About this blogger:
A theorist, organist, and conductor, Jeff Ostrowski holds his B.M. in Music Theory from the University of Kansas (2004), and did graduate work in Musicology. He serves as choirmaster for the new FSSP parish in Los Angeles, where he resides with his wife and children.
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“Today the Church has made a big mistake, turning the clock back 500 years with guitars and popular songs. I don't like it at all. Gregorian Chant is a vital and important tradition of the Church and to waste this—by having guys mix religious words with profane, Western songs—is hugely grave, hugely grave.”
— Maestro Ennio Morricone (10 Sept 2009)
Simplified Chants
published 9 December 2010 by Jeff Ostrowski

Here is a document proving that even the Pontifical Commission for the Editio Vaticana was aware that most parishes could, perhaps, not easily sing the melodies between the Epistle and Gospel. Since that time, many have made “simple arrangements” of these chants (the Gradual and Alleluia Verse).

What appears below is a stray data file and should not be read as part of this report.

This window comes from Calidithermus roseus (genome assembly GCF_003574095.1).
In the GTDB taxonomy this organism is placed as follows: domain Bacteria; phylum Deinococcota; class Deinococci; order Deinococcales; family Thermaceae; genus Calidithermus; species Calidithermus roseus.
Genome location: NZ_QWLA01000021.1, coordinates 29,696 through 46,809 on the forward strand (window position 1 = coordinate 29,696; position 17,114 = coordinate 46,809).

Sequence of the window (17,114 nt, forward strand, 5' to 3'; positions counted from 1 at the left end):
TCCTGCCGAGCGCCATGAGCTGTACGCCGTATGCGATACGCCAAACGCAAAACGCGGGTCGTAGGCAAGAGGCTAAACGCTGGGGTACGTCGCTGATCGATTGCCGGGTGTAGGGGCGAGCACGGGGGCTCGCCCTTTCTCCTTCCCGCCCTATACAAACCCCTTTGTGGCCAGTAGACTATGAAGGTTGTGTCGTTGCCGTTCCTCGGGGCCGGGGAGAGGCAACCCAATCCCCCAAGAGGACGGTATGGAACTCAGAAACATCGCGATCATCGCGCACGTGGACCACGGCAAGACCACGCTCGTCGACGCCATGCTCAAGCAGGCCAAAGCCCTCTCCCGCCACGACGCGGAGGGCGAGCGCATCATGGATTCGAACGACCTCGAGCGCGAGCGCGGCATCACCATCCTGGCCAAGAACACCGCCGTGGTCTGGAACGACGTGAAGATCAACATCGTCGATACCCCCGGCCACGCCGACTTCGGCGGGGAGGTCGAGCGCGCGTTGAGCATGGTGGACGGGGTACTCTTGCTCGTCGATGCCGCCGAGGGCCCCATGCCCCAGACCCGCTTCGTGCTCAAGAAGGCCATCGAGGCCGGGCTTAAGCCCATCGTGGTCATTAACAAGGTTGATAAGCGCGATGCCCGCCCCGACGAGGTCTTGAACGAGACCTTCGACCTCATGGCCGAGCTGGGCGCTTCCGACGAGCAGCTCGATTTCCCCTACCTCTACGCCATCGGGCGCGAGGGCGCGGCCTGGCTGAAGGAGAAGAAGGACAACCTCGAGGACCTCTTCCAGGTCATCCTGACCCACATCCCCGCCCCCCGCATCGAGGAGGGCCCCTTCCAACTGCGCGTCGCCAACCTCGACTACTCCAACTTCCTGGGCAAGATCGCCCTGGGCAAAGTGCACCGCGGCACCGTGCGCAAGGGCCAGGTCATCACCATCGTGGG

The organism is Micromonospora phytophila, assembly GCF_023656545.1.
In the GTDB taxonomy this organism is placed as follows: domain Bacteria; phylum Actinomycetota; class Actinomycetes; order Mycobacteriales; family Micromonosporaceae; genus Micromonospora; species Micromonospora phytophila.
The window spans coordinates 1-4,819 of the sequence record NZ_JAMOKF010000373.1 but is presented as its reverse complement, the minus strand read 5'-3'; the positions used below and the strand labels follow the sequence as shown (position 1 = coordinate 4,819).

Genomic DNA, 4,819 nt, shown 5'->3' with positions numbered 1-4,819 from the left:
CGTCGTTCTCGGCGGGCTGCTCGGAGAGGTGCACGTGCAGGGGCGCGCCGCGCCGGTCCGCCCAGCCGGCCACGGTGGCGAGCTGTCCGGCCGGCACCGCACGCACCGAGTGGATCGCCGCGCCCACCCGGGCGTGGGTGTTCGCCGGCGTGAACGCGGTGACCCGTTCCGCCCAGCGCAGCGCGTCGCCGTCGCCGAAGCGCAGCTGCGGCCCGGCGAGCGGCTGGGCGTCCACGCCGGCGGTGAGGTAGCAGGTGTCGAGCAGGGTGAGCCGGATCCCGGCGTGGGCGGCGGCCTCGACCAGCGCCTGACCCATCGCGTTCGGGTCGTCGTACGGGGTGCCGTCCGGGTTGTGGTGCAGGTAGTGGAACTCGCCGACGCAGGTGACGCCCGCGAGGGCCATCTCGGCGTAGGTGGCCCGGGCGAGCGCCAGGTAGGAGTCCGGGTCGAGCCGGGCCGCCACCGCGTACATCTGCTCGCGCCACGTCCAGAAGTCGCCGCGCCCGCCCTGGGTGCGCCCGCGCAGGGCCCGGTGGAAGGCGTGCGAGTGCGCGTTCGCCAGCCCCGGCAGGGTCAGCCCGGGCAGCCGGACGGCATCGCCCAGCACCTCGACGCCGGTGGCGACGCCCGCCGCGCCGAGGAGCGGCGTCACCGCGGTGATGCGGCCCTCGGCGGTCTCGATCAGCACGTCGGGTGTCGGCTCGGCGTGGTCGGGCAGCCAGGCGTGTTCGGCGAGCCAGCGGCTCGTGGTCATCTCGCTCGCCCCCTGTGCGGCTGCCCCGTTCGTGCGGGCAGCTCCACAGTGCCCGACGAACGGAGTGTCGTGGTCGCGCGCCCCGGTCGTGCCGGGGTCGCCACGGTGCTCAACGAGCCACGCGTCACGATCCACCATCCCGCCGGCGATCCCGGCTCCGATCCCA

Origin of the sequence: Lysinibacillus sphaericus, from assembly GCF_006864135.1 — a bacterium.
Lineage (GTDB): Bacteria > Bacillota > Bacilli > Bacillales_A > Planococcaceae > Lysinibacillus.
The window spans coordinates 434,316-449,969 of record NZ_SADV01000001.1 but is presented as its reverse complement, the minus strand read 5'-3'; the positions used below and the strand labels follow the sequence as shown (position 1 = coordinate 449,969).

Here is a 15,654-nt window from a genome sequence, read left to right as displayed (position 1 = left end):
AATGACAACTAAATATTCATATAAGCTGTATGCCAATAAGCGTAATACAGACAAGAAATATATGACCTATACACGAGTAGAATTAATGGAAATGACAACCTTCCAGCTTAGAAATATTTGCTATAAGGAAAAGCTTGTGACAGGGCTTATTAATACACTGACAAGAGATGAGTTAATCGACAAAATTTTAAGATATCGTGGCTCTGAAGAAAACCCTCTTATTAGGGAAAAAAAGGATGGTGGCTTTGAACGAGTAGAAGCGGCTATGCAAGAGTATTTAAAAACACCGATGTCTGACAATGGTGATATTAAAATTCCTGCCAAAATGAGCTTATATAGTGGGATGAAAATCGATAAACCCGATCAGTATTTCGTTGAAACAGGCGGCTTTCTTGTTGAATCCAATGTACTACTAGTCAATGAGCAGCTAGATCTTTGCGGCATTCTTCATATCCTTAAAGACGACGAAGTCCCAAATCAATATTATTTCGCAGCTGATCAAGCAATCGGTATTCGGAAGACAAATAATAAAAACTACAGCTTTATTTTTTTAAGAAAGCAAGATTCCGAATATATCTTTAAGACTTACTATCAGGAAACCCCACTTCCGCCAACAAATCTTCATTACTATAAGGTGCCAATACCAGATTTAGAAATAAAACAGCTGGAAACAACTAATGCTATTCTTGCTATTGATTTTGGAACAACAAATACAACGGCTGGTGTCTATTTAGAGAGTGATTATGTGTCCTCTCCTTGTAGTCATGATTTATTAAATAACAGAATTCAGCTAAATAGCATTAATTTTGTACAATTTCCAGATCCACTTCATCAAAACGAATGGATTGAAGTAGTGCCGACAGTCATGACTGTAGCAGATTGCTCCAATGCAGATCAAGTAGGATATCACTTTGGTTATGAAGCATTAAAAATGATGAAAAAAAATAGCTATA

Solesmes published two version of the Chants Abrégés, which can be located at GoupilChant.org, along with recordings. Richard Rice has published simplified versions. Justine Ward also published a very beautiful collection (6.5MB PDF). Caecilia published several interesting versions, as did many others, as well (e.g. the 1917 Schwann Graduale).

Probably the easiest (for amateur singers) are the Graduals and Alleluias published in the Mode II Psalm tone versions at GoupilChant.org, which have been carefully typeset:

I recently discovered that Max Springer also composed simplified versions (in his 1910 organ accompaniments to the Graduale), and here’s an example of one.

All the books mentioned in this article (and hundreds more!) are available for free and instant download at the Lalande Library of Rare Books, a ministry of Corpus Christi Watershed.